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Abstract

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  1. Multiple sulfatase deficiency (MSD) is a rare autosomal recessive disorder with a prevalence of about 1 in 1.4 million births, characterized by deficiencies in all 12 known sulfatases and leading to a clinical presentation that generally resembles late infantile metachromatic leukodystrophy. However, like those of all lysosomal storage disorders, the clinical presentation and progression of MSD are clinically heterogeneous.

  2. In MSD all sulfatase polypeptides have reduced catalytic activities toward their natural substrates. This reduced activity is caused by a deficiency in a modification system that generates an α-formylglycine residue by the oxidation of the thiol group of an active site cysteine conserved in all members of the mammalian sulfatase family.

  3. This novel protein modification occurs before the sulfatase polypeptide is folded to a native structure and at a late stage of or after cotranslational protein translocation into the endoplasmic reticulum.

  4. The aldehyde group of the α-formylglycine residue may accept sulfate during sulfate ester cleavage, leading to formation of a covalently sulfated enzyme complex.

  5. The active sites of all sulfatases probably have four conserved amino acid residues involved in metal ion coordination and at least five residues involved in the catalytic mechanism.

  6. The active sites of sulfatases and of alkaline phosphatase share remarkable structural homology.

  7. Diagnosis of MSD can be made biochemically from the characteristic pattern of sulfatase deficiencies observed in various cell types. Affected individuals have abnormal urinary oligosaccharide, mucopolysaccharide, and glycopeptide profiles. Prenatal diagnosis is reliable, and carrier detection may be possible.

  8. There is no definitive treatment for patients with MSD.

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Introduction

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The existence of sulfatases has been known for almost 90 years. The sulfatases catalyze the hydrolysis of sulfate esters such as O-sulfates and N-sulfates.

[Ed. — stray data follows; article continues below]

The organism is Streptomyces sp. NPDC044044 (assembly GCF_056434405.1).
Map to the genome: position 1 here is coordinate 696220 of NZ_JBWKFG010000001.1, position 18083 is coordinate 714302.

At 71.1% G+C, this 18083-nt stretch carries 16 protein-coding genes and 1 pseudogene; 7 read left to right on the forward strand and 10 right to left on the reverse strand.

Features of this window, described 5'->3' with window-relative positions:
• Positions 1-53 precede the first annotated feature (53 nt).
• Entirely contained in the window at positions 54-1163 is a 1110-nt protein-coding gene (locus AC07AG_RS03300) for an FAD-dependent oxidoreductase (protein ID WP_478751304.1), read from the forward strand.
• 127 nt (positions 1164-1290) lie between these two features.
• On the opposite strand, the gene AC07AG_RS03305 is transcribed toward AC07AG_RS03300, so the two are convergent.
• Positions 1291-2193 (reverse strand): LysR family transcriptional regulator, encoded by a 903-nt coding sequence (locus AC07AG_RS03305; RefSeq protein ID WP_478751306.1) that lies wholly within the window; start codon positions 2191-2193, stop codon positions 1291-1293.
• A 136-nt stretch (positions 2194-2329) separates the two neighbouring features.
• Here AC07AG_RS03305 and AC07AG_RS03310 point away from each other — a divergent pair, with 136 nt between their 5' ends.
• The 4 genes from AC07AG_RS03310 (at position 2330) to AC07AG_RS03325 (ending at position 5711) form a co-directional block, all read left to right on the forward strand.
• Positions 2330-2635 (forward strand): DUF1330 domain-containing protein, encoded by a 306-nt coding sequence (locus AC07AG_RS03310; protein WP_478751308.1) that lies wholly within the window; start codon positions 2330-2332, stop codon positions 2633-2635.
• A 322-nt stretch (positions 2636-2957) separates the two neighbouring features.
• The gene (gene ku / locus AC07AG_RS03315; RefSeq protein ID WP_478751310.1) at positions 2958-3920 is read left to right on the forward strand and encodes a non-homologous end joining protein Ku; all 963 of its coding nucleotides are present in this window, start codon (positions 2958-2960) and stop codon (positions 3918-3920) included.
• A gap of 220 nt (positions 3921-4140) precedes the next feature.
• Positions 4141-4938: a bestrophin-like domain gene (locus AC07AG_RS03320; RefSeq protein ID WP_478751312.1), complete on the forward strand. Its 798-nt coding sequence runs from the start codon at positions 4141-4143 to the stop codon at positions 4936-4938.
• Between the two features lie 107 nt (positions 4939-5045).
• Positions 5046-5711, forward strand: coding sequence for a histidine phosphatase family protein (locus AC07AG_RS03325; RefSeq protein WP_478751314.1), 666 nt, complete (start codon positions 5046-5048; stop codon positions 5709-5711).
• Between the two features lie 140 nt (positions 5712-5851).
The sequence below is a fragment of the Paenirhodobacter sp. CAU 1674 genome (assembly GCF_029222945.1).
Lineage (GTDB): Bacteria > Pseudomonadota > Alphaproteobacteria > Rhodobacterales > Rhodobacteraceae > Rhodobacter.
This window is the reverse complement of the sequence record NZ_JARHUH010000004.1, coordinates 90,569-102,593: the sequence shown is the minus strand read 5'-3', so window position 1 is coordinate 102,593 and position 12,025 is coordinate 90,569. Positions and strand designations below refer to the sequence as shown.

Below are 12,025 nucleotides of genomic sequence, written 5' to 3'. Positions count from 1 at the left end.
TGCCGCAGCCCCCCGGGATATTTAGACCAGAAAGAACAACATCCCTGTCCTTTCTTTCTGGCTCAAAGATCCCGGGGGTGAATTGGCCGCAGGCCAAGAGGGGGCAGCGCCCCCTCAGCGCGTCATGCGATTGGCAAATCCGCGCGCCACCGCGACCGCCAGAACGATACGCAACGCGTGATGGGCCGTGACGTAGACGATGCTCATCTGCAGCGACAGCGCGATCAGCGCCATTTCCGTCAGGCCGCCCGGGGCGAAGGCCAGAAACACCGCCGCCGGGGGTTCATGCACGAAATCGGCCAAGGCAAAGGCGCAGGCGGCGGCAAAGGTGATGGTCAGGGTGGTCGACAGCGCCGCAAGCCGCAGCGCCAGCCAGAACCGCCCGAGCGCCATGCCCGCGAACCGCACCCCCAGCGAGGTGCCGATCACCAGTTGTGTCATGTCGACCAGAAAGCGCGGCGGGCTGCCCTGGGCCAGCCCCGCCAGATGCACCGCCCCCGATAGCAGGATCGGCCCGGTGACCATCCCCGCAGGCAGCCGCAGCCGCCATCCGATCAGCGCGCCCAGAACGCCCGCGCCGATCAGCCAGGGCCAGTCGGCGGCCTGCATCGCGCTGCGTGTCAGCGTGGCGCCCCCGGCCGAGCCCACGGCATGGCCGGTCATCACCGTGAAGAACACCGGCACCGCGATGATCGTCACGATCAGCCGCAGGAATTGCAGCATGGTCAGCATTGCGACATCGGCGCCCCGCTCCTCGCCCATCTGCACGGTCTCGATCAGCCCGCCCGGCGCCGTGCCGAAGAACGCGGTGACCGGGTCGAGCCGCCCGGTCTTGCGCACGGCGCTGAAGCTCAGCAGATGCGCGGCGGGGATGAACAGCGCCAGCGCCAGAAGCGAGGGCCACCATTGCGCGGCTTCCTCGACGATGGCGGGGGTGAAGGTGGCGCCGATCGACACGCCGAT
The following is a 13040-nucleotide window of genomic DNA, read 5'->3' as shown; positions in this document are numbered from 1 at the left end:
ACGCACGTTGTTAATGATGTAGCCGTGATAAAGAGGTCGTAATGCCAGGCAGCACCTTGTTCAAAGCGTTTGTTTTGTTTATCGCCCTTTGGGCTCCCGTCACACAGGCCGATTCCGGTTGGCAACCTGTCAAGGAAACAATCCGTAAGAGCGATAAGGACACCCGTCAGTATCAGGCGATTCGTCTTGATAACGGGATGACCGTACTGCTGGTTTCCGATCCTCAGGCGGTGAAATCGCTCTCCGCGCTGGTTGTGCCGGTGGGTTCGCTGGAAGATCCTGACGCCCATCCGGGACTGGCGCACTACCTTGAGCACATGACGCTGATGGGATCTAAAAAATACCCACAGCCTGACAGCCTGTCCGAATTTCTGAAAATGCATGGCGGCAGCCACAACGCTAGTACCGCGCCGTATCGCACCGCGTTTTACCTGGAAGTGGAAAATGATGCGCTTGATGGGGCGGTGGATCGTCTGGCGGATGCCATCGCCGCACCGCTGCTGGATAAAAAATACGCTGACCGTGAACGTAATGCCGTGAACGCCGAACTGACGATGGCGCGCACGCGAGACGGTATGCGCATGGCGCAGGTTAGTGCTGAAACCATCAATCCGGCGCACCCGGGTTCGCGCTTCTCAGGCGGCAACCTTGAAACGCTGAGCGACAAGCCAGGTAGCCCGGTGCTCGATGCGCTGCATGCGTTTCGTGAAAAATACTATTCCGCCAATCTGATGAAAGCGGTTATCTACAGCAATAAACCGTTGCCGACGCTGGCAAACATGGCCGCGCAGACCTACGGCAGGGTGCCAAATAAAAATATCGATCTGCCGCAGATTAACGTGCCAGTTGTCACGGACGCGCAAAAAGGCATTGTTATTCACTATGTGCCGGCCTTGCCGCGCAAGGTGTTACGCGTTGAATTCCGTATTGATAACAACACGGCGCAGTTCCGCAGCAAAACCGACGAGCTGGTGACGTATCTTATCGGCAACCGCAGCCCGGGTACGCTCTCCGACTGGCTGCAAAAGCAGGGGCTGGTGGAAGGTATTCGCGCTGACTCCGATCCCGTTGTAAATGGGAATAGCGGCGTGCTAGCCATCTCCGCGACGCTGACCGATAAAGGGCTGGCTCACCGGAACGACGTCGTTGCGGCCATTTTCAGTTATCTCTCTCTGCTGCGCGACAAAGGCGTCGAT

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Their importance in modern medicine and biochemistry has been appreciated over the past 40 years, when the association of deficiencies in many of the sulfatases with a number of clinical syndromes was discovered.

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It is now recognized that the hydrolysis of sulfate esters requires the action of a family of sulfatase enzymes. These sulfatases share structure and function characteristics to achieve cleavage of O- and N-linked sulfate esters.1 In fact, sulfatases also share structural and functional characteristics with phosphatases.2 Sulfate ester substrates include complex molecules such as sulfated glycosaminoglycans, glycolipids, glycopeptides, and hydroxysteroids. At least 12 different sulfatases are needed for the hydrolysis of these complex substrates. Sulfatases appear to act on small molecules or at the nonreducing, or polar, end of the sulfated macromolecular compounds. A number of different cellular locations are involved in the hydrolysis of these substrates. Eight different sulfatases act in the lysosome to desulfate glycosaminoglycans, glycolipids, and glycopeptides, whereas four different sulfatases act on sulfated hydroxysteroids and other, as yet unknown, substrates in neutral cellular compartments, including microsomes, endoplasmic reticulum, and the Golgi network.

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Recent reports have identified the likely locations and natures of the active sites of all ...

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